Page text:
Elisabeth Borne is France’s new prime minister, hand-picked by Emmanuel Macron. Her first general policy speech before the National Assembly at the head of her new government, unveiled on Monday, July 4th, was a highly anticipated moment.
The exercise was delicate insofar as the prime minister presented herself before an Assembly in which she cannot count on a stable majority—a rare phenomenon in French political life since the adoption of the Constitution of the Fifth Republic in 1958.
Elisabeth Borne has therefore chosen to turn this weakness into a strength, by emphasising her willingness to seek compromise, rather than play the traditional opposition between two blocs, one on the Left, the other on the Right, which has structured French political life for decades: “For too long our political life has been made up of two opposing blocs. It is time to enter the era of forces that build together,” she explained.
The roadmap is now clear: the government will not be able to rely on any consensus or any pre-established agreement, but will now have to obtain the support of deputies on a case-by-case basis, bill after bill.
Her speech lasted no less than an hour and a half and allowed her to broadly sweep up an all-encompassing action programme for the weeks and months to come. The vote on the law on pension reform, with the extension of working hours, will be one of the main issues to be addressed. Borne also stressed the need for a nuclear policy in France in a context of energy scarcity due to the war in Ukraine. “Energetic transition involves nuclear,” she reminded us forcefully.
Elisabeth Borne seemed to willingly partake in this delicate exercise, despite the electric atmosphere in the Palais Bourbon. The Left MPs, within the NUPES coalition, made their disapproval loudly known. Since the second round of the legislative elections on 19 June 2022, they have multiplied their provocations and outbursts, with the avowed aim of desecrating the Assembly building. In comparison, the benches occupied by the Right—by the Rassemblement National—remained generally calm and attentive. Marine Le Pen’s party intends to play the card of respectability and to appear in the eyes of public opinion as a responsible party, worthy of exercising parliamentary functions and therefore—sooner or later—of governing.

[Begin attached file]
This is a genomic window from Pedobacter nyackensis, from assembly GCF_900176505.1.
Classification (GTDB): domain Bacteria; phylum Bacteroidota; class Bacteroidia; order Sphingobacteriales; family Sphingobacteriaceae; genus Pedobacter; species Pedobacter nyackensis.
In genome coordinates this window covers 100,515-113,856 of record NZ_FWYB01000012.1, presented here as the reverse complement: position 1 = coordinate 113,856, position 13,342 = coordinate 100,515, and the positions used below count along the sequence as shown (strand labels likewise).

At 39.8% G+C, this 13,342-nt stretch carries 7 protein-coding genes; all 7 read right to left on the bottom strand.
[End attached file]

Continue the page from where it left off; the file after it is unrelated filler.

The priority of Elisabeth Borne’s government is to pass an emergency law on purchasing power, which will be discussed in the coming days. The NUPES deputies did not wish to enter the heart of the debate, but preferred to strike a blow right away, as if to embody the opposition. They therefore tabled a motion to censure the government of Elisabeth Borne, to protest against Borne’s refusal to submit to a vote of confidence from the deputies on Wednesday, July 6th. The motion to censure was proposed at the last minute, just before Elisabeth Borne was due to speak.
The Rassemblement National (RN) refused to join the motion of censure, arguing that the priority was to work on improving the purchasing power of the French. The RN deputies thus castigated the irresponsibility and amateurism of Jean-Luc Mélenchon’s allies—also a way of highlighting their own alternative, “reasonable,” strategy. “We are not here to block and break everything, we are here to propose solutions,” explained Sébastien Chenu, spokesman for the Rassemblement National. This strategy is vilified by the NUPES, which denounces “the objective alliance of the RN and Macron’s land:” an argument that struggles with credibility, coming from a political force that gave a majority of its support to Emmanuel Macron during the presidential election. The now president of the RN group of deputies in the Assembly, Marine Le Pen, did not spare her criticism of Elisabeth Borne, judging that her reappointment after the legislative elections was “an institutional incongruity” and “a political provocation.”
The LR (Les Républicains) deputies did not want to join the motion of censure either: “A motion of censure before having started; it seems to me totally puerile and useless,” said Olivier Marleix, the head of the LR in the Assembly. But neither did Les Républicains wish to accommodate Macronism. Stuck between the NR and the NUPES, their line of conduct will be difficult to hold: with “no compromise, no small arrangements, no blocking,” there is very little space to politically navigate.
After going to the Assembly, Borne went to the Senate for another speech of general policy.
One thing is certain: intensity has returned to French political life since the June elections.